A court in Thailand yesterday acquitted five pro-democracy demonstrators of threatening the queen by blocking her motorcade during a political protest in 2020, a rare sign of moderation in a legal case involving the Thai monarchy.
In its ruling, the judges citing a lack of evidence that the protesters were aware of the incoming royal convoy, and blamed police for failing to prepare for its proper passage.
The charges referred to an incident on October 14, 2020, in which a motorcade carrying Queen Suthida attempted to drive through a crowd close to a large demonstration in Bangkok – one of a wave of large protests that took place in the second half of that year and early in 2021.
Dozens of protesters appeared to block the vehicle while holding aloft the three-fingered salute from “The Hunger Games” movie, which has been adopted as a sort of regional symbol of democratic resistance. (It would later see widespread use in Myanmar after the military coup of February 2021.)
The youth-dominated demonstrations of 2020 and 2021 involved calls for the resignation of Prime Minister Prayut Chan-o-cha, the passage of a genuinely democratic constitution, and – most controversially – calls for reforms to the unaccountable power of the monarchy.
The five activists were subsequently charged under Article 110 of the Thai criminal code, an archaic law that shields royals from being threatened or physically harmed. If found guilty, they would have faced a minimum sentence of 16 years in prison, though the charge also can result in life in prison – or even the death penalty.
According to a report by BenarNews, the court found insufficient evidence the five defendants planned to harm or impede the royal procession. It said that protesters had not been informed by police that the motorcade was in the area, nor did the group have access to confidential information that might have alerted them to its route.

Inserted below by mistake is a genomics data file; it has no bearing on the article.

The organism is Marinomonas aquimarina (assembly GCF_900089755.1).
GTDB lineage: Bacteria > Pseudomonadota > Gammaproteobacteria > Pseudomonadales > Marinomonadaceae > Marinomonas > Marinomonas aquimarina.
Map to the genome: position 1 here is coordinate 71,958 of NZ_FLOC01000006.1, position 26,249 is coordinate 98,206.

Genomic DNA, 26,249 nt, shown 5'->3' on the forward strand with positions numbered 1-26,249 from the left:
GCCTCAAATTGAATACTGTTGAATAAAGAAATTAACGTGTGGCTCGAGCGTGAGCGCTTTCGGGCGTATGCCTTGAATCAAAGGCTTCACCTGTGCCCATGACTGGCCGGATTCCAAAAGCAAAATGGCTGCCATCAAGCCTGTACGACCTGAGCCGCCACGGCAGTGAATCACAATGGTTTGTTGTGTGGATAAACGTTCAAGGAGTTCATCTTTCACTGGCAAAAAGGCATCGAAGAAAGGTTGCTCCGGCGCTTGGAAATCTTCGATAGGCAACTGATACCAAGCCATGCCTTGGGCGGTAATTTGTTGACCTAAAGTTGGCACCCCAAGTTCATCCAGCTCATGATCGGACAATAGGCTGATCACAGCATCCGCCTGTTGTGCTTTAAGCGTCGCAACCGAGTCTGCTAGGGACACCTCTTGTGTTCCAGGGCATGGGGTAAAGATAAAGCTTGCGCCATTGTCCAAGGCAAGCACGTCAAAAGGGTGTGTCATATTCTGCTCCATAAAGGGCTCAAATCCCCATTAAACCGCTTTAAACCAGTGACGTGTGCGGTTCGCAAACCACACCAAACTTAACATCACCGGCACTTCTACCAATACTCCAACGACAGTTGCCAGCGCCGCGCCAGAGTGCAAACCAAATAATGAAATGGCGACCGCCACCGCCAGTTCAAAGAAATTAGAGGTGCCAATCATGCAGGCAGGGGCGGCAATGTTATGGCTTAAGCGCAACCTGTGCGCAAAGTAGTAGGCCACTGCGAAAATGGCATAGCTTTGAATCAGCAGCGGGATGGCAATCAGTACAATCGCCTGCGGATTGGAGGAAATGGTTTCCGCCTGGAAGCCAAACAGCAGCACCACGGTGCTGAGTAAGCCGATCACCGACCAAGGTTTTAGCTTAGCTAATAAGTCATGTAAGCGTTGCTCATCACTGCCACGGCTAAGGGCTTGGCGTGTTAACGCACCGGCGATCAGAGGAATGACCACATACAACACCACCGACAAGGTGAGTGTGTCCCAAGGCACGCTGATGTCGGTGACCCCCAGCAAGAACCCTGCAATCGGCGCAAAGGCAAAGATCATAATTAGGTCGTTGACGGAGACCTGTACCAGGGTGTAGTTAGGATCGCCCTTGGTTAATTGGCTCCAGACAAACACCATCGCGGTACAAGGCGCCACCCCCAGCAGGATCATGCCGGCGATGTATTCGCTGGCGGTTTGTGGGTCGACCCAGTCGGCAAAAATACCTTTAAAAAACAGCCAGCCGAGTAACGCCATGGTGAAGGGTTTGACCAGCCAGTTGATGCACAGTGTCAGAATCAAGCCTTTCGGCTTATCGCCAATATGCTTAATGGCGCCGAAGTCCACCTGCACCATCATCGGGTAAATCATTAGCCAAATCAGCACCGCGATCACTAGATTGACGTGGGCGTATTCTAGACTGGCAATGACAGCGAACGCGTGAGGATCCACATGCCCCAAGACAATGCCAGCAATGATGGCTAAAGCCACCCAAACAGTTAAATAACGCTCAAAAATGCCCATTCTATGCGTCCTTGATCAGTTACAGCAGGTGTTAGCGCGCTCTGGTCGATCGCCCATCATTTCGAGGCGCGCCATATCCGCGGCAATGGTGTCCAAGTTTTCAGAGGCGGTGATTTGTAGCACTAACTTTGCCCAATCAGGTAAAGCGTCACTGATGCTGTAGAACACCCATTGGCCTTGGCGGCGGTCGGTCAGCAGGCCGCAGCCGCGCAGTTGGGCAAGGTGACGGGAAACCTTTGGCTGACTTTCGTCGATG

In an interview with CNN following the verdict, Bunkueanun Paothong, one of the defendants, said that the ruling had come as a relief. “There was enormous tension in the room as we waited for the presiding judge to finish his verdict,” he said. “But as soon as he reached his conclusion we all felt relieved that our beliefs and determination have been vindicated.”
The verdict was a rare sign of reason and moderation in a charge involving the Thai monarchy, an institution that is treated as effectively beyond political contestation of debate. While Article 110 is rarely used – indeed, this case was the first of its kind in modern Thai history, according to Thai Lawyers for Human Rights, which represented the defendants – there are currently more than 200 ongoing cases involving Article 112, commonly known as the lese-majeste law, an elastic provision that outlaws critical comments of the monarchy or the king. Many of these have involved the organizers and participants in the protests of 2020-2021, and some have involved the most innocuous “offenses,” such as the placing of a sticker on a portrait of King Vajiralongkorn or social media posts deemed critical of the monarchy.
The abuse of the lese-majeste law to silence dissent has resulted in louder calls for the amendment of abolition of Article 112. The former was among the campaign promises of the progressive Move Forward Party, which won a plurality of votes at last month’s general election.